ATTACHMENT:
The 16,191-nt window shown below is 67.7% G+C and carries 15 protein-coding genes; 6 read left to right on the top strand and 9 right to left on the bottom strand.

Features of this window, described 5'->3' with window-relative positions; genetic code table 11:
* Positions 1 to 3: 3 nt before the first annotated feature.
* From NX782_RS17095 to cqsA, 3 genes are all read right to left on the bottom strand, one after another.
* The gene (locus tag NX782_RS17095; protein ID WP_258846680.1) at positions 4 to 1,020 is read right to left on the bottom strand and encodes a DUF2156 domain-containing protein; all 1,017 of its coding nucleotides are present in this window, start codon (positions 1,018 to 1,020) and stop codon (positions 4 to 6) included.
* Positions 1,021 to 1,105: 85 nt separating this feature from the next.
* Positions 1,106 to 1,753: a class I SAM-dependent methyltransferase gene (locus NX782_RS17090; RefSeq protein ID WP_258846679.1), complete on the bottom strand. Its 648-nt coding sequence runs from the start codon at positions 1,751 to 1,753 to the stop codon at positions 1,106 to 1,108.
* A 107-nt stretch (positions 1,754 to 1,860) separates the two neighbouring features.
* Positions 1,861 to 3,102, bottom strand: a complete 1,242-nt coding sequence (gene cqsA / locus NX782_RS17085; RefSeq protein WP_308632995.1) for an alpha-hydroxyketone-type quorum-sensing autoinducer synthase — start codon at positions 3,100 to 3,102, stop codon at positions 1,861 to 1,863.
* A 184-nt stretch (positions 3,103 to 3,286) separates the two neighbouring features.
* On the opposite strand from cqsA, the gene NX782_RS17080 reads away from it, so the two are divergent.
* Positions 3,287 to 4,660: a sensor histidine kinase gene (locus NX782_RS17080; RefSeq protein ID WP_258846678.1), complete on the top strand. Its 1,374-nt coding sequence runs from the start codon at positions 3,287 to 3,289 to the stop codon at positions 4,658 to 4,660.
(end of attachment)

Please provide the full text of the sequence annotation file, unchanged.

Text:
The 16,191-nt window shown below is 67.7% G+C and carries 15 protein-coding genes; 6 read left to right on the top strand and 9 right to left on the bottom strand.

Features of this window, described 5'->3' with window-relative positions; genetic code table 11:
* Positions 1 to 3: 3 nt before the first annotated feature.
* From NX782_RS17095 to cqsA, 3 genes are all read right to left on the bottom strand, one after another.
* The gene (locus tag NX782_RS17095; protein ID WP_258846680.1) at positions 4 to 1,020 is read right to left on the bottom strand and encodes a DUF2156 domain-containing protein; all 1,017 of its coding nucleotides are present in this window, start codon (positions 1,018 to 1,020) and stop codon (positions 4 to 6) included.
* Positions 1,021 to 1,105: 85 nt separating this feature from the next.
* Positions 1,106 to 1,753: a class I SAM-dependent methyltransferase gene (locus NX782_RS17090; RefSeq protein ID WP_258846679.1), complete on the bottom strand. Its 648-nt coding sequence runs from the start codon at positions 1,751 to 1,753 to the stop codon at positions 1,106 to 1,108.
* A 107-nt stretch (positions 1,754 to 1,860) separates the two neighbouring features.
* Positions 1,861 to 3,102, bottom strand: a complete 1,242-nt coding sequence (gene cqsA / locus NX782_RS17085; RefSeq protein WP_308632995.1) for an alpha-hydroxyketone-type quorum-sensing autoinducer synthase — start codon at positions 3,100 to 3,102, stop codon at positions 1,861 to 1,863.
* A 184-nt stretch (positions 3,103 to 3,286) separates the two neighbouring features.
* On the opposite strand from cqsA, the gene NX782_RS17080 reads away from it, so the two are divergent.
* Positions 3,287 to 4,660: a sensor histidine kinase gene (locus NX782_RS17080; RefSeq protein ID WP_258846678.1), complete on the top strand. Its 1,374-nt coding sequence runs from the start codon at positions 3,287 to 3,289 to the stop codon at positions 4,658 to 4,660.